The Seattle-based Technology Alliance just released Benchmarking Washington’s Innovation Economy. The report compares Washington with 11 other states on key measures of research capacity, entrepreneurial climate and education.
Seattle Times reporter Janet I. Tu summarizes key findings in her lead paragraph:
Washington state employs the highest percentage of STEM workers per capita yet ranks toward the bottom in terms of graduating students with bachelor’s degrees, much less bachelor’s degrees in STEM fields.
The industry here recruits from outside.
“We’ve relied on importing talent for a very long time” to meet the demand for tech workers,” said Susannah Malarkey, executive director of the Technology Alliance. “And it has masked how poorly we are doing as a state in providing opportunities for Washington students and citizens.”
Read both the study (it’s short with great graphics) and Tu’s article. This isn’t news so much as it is a confirmation of a trend. In our research report, we wrote extensively about the skills gap (too many jobs unfilled because potential employees didn’t have the requisite skills), the need for more STEM (science, technology, engineering math) education, and the importance of post-secondary education and training.
By 2020, estimates are that 70 percent of jobs in Washington will require some form of postsecondary education (compared to 65 percent nationally)…
Washington’s four-year high school graduation rate in 2013 (for students who began ninth grade in 2009-10) was 76.0 percent…
Of students who graduated from public high school in 2009-10 and enrolled in community and technical college in 2010-11, 57 percent enrolled in at least one pre-college (developmental or remedial) course — most often in math.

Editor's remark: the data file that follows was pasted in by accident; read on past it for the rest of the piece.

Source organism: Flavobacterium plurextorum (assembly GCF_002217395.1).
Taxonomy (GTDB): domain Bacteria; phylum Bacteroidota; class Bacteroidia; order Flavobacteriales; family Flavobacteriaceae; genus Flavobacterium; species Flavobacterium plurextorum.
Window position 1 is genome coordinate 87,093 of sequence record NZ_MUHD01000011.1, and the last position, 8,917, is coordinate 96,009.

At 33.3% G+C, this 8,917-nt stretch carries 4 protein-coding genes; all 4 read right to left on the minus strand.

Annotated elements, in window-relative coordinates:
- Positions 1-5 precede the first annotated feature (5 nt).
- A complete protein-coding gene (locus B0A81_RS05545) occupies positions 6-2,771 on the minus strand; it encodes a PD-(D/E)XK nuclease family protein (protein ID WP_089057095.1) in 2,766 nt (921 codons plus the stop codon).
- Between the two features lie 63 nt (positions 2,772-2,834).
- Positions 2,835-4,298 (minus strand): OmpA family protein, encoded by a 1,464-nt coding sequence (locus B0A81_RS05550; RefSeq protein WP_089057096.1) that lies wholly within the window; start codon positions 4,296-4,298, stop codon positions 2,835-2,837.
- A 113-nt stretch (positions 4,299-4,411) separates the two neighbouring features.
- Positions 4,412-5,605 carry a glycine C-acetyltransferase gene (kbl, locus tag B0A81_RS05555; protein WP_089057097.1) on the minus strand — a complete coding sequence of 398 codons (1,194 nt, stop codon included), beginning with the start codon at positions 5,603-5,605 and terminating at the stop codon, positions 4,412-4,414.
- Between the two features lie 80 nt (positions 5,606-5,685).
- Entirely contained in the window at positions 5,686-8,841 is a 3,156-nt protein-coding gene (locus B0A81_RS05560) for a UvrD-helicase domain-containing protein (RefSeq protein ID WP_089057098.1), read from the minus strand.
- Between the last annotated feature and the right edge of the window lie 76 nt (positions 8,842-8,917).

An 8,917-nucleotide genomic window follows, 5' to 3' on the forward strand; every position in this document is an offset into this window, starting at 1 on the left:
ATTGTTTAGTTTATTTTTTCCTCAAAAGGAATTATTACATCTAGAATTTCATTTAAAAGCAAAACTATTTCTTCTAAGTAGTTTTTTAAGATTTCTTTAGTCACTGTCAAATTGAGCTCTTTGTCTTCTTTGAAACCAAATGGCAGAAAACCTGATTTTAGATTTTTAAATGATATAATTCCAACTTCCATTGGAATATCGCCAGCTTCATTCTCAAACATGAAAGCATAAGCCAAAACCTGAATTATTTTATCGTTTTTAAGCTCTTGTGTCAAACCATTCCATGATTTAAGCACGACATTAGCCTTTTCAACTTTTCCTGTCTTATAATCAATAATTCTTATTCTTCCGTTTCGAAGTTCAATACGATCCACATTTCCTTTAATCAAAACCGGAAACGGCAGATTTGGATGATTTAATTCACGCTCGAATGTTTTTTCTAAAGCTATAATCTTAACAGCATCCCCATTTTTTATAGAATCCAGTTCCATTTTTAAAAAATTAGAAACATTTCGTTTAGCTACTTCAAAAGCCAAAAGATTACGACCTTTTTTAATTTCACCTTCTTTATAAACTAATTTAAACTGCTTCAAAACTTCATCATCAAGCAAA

With 80 percent of chronically unfilled jobs tied to a shortage of qualified candidates with STEM skills, the opportunity for Washington students is clear. For individual students to take advantage of this opportunity, the state must increase postsecondary capacity in computer science, engineering, and health care programs.
In 2013, the Washington Roundtable and the Boston Consulting Group published Great Jobs Within Our Reach. The report identified the opportunities that could be created by closing the skills gap:
If the state takes steps to fill the growing gap, it would mean 160,000 jobs across many sectors in Washington state by 2017, spread across the economy, and $720 million in new state revenue annually.
The Technology Alliance report confirms that, as a state, we are not capitalizing on those opportunities. Policy makers have a chance to reverse the trend and increased shared prosperity statewide. It’s simply a matter of making the right choices. See our roadmap to learn more.
Also today in the Seattle Times, Brier Dudley offers a look at the technology sector’s lessons for education.